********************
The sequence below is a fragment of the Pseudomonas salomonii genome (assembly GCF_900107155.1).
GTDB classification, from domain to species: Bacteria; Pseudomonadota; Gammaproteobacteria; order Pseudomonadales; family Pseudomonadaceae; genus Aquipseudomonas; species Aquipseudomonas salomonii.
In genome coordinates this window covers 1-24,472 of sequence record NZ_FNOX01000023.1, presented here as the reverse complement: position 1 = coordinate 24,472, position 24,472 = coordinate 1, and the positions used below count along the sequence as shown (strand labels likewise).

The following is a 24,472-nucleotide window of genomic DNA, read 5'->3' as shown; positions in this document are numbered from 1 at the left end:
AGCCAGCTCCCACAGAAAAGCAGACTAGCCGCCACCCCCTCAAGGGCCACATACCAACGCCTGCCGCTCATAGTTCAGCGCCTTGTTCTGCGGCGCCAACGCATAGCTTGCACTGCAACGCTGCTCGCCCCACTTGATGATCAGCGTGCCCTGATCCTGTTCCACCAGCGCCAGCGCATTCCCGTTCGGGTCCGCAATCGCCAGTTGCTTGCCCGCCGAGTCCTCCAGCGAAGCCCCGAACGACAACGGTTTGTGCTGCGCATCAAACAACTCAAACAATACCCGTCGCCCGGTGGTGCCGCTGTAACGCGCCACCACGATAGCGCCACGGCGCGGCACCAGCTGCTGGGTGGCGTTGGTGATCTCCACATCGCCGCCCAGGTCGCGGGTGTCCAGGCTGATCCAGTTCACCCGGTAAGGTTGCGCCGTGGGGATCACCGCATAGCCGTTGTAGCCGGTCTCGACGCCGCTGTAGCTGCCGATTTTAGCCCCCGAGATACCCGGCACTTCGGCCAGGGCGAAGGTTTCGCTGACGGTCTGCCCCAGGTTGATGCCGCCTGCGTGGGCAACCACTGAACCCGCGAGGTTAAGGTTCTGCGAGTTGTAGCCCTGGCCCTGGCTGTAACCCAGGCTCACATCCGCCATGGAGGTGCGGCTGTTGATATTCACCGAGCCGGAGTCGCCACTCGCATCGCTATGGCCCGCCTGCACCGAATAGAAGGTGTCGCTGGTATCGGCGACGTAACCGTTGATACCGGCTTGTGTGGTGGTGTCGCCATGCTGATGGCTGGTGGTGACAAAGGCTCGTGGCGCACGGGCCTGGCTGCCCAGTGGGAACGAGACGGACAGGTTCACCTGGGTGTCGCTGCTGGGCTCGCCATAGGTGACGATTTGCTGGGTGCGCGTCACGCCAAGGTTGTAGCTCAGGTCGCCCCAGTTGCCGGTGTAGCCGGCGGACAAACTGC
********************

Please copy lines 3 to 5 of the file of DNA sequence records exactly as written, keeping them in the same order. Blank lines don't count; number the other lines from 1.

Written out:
In genome coordinates this window covers 1-24,472 of sequence record NZ_FNOX01000023.1, presented here as the reverse complement: position 1 = coordinate 24,472, position 24,472 = coordinate 1, and the positions used below count along the sequence as shown (strand labels likewise).

The following is a 24,472-nucleotide window of genomic DNA, read 5'->3' as shown; positions in this document are numbered from 1 at the left end:
AGCCAGCTCCCACAGAAAAGCAGACTAGCCGCCACCCCCTCAAGGGCCACATACCAACGCCTGCCGCTCATAGTTCAGCGCCTTGTTCTGCGGCGCCAACGCATAGCTTGCACTGCAACGCTGCTCGCCCCACTTGATGATCAGCGTGCCCTGATCCTGTTCCACCAGCGCCAGCGCATTCCCGTTCGGGTCCGCAATCGCCAGTTGCTTGCCCGCCGAGTCCTCCAGCGAAGCCCCGAACGACAACGGTTTGTGCTGCGCATCAAACAACTCAAACAATACCCGTCGCCCGGTGGTGCCGCTGTAACGCGCCACCACGATAGCGCCACGGCGCGGCACCAGCTGCTGGGTGGCGTTGGTGATCTCCACATCGCCGCCCAGGTCGCGGGTGTCCAGGCTGATCCAGTTCACCCGGTAAGGTTGCGCCGTGGGGATCACCGCATAGCCGTTGTAGCCGGTCTCGACGCCGCTGTAGCTGCCGATTTTAGCCCCCGAGATACCCGGCACTTCGGCCAGGGCGAAGGTTTCGCTGACGGTCTGCCCCAGGTTGATGCCGCCTGCGTGGGCAACCACTGAACCCGCGAGGTTAAGGTTCTGCGAGTTGTAGCCCTGGCCCTGGCTGTAACCCAGGCTCACATCCGCCATGGAGGTGCGGCTGTTGATATTCACCGAGCCGGAGTCGCCACTCGCATCGCTATGGCCCGCCTGCACCGAATAGAAGGTGTCGCTGGTATCGGCGACGTAACCGTTGATACCGGCTTGTGTGGTGGTGTCGCCATGCTGATGGCTGGTGGTGACAAAGGCTCGTGGCGCACGGGCCTGGCTGCCCAGTGGGAACGAGACGGACAGGTTCACCTGGGTGTCGCTGCTGGGCTCGCCATAGGTGACGATTTGCTGGGTGCGCGTCACGCCAAGGTTGTAGCTCAGGTCGCCCCAGTTGCCGGTGTAGCCGGCGGACAAACTGC